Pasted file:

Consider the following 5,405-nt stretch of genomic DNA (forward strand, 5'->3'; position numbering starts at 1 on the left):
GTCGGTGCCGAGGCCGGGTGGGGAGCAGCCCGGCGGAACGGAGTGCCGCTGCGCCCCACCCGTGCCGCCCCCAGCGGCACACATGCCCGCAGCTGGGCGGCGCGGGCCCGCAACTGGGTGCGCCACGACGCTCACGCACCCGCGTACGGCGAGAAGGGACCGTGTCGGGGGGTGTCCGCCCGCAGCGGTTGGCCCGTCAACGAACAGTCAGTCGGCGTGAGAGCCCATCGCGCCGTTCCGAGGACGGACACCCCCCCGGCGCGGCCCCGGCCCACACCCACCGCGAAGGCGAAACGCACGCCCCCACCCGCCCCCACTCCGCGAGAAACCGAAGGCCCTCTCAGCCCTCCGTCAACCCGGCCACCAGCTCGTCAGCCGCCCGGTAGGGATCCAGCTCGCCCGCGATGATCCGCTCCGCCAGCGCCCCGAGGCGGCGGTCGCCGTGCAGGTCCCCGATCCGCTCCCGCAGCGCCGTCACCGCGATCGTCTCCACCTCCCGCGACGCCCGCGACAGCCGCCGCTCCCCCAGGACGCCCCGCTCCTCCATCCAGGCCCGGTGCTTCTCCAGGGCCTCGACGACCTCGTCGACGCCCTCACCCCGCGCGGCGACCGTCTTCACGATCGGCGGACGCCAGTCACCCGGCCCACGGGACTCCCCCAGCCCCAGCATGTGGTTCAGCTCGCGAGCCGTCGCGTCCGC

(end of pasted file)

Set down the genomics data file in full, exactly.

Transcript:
Consider the following 5,405-nt stretch of genomic DNA (forward strand, 5'->3'; position numbering starts at 1 on the left):
GTCGGTGCCGAGGCCGGGTGGGGAGCAGCCCGGCGGAACGGAGTGCCGCTGCGCCCCACCCGTGCCGCCCCCAGCGGCACACATGCCCGCAGCTGGGCGGCGCGGGCCCGCAACTGGGTGCGCCACGACGCTCACGCACCCGCGTACGGCGAGAAGGGACCGTGTCGGGGGGTGTCCGCCCGCAGCGGTTGGCCCGTCAACGAACAGTCAGTCGGCGTGAGAGCCCATCGCGCCGTTCCGAGGACGGACACCCCCCCGGCGCGGCCCCGGCCCACACCCACCGCGAAGGCGAAACGCACGCCCCCACCCGCCCCCACTCCGCGAGAAACCGAAGGCCCTCTCAGCCCTCCGTCAACCCGGCCACCAGCTCGTCAGCCGCCCGGTAGGGATCCAGCTCGCCCGCGATGATCCGCTCCGCCAGCGCCCCGAGGCGGCGGTCGCCGTGCAGGTCCCCGATCCGCTCCCGCAGCGCCGTCACCGCGATCGTCTCCACCTCCCGCGACGCCCGCGACAGCCGCCGCTCCCCCAGGACGCCCCGCTCCTCCATCCAGGCCCGGTGCTTCTCCAGGGCCTCGACGACCTCGTCGACGCCCTCACCCCGCGCGGCGACCGTCTTCACGATCGGCGGACGCCAGTCACCCGGCCCACGGGACTCCCCCAGCCCCAGCATGTGGTTCAGCTCGCGAGCCGTCGCGTCCGC